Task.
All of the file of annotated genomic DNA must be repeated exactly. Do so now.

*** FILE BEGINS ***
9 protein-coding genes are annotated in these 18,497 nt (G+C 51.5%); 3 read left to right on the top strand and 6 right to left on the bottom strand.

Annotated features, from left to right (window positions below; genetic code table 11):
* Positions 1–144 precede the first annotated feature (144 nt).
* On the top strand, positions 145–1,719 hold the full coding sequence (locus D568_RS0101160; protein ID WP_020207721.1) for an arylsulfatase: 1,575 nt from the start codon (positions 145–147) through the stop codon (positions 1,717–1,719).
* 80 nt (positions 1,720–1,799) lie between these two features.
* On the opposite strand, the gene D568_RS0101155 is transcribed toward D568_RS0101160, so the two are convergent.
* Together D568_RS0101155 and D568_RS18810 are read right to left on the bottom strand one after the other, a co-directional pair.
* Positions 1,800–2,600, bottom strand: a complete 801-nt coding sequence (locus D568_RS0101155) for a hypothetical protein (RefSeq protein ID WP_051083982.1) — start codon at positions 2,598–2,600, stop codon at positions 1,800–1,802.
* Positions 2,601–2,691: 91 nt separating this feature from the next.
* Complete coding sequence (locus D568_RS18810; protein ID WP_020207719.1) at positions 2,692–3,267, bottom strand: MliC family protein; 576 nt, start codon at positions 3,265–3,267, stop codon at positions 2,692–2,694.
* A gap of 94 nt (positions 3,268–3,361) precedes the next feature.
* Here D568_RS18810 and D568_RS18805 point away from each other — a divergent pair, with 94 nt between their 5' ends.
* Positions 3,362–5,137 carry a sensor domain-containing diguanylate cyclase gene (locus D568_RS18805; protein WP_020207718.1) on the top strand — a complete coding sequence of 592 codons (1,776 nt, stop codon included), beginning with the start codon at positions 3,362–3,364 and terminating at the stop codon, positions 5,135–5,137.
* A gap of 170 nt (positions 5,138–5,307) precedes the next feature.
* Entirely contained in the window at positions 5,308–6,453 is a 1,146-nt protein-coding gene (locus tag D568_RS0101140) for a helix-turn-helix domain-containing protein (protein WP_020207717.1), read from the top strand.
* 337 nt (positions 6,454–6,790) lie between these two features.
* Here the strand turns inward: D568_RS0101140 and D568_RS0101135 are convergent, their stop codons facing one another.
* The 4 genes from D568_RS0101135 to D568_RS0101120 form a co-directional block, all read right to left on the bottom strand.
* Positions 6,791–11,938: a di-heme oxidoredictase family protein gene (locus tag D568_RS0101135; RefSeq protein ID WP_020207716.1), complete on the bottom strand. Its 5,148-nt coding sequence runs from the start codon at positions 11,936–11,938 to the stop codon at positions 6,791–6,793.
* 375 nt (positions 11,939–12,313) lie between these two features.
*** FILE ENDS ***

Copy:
9 protein-coding genes are annotated in these 18,497 nt (G+C 51.5%); 3 read left to right on the top strand and 6 right to left on the bottom strand.

Annotated features, from left to right (window positions below; genetic code table 11):
* Positions 1–144 precede the first annotated feature (144 nt).
* On the top strand, positions 145–1,719 hold the full coding sequence (locus D568_RS0101160; protein ID WP_020207721.1) for an arylsulfatase: 1,575 nt from the start codon (positions 145–147) through the stop codon (positions 1,717–1,719).
* 80 nt (positions 1,720–1,799) lie between these two features.
* On the opposite strand, the gene D568_RS0101155 is transcribed toward D568_RS0101160, so the two are convergent.
* Together D568_RS0101155 and D568_RS18810 are read right to left on the bottom strand one after the other, a co-directional pair.
* Positions 1,800–2,600, bottom strand: a complete 801-nt coding sequence (locus D568_RS0101155) for a hypothetical protein (RefSeq protein ID WP_051083982.1) — start codon at positions 2,598–2,600, stop codon at positions 1,800–1,802.
* Positions 2,601–2,691: 91 nt separating this feature from the next.
* Complete coding sequence (locus D568_RS18810; protein ID WP_020207719.1) at positions 2,692–3,267, bottom strand: MliC family protein; 576 nt, start codon at positions 3,265–3,267, stop codon at positions 2,692–2,694.
* A gap of 94 nt (positions 3,268–3,361) precedes the next feature.
* Here D568_RS18810 and D568_RS18805 point away from each other — a divergent pair, with 94 nt between their 5' ends.
* Positions 3,362–5,137 carry a sensor domain-containing diguanylate cyclase gene (locus D568_RS18805; protein WP_020207718.1) on the top strand — a complete coding sequence of 592 codons (1,776 nt, stop codon included), beginning with the start codon at positions 3,362–3,364 and terminating at the stop codon, positions 5,135–5,137.
* A gap of 170 nt (positions 5,138–5,307) precedes the next feature.
* Entirely contained in the window at positions 5,308–6,453 is a 1,146-nt protein-coding gene (locus tag D568_RS0101140) for a helix-turn-helix domain-containing protein (protein WP_020207717.1), read from the top strand.
* 337 nt (positions 6,454–6,790) lie between these two features.
* Here the strand turns inward: D568_RS0101140 and D568_RS0101135 are convergent, their stop codons facing one another.
* The 4 genes from D568_RS0101135 to D568_RS0101120 form a co-directional block, all read right to left on the bottom strand.
* Positions 6,791–11,938: a di-heme oxidoredictase family protein gene (locus tag D568_RS0101135; RefSeq protein ID WP_020207716.1), complete on the bottom strand. Its 5,148-nt coding sequence runs from the start codon at positions 11,936–11,938 to the stop codon at positions 6,791–6,793.
* 375 nt (positions 11,939–12,313) lie between these two features.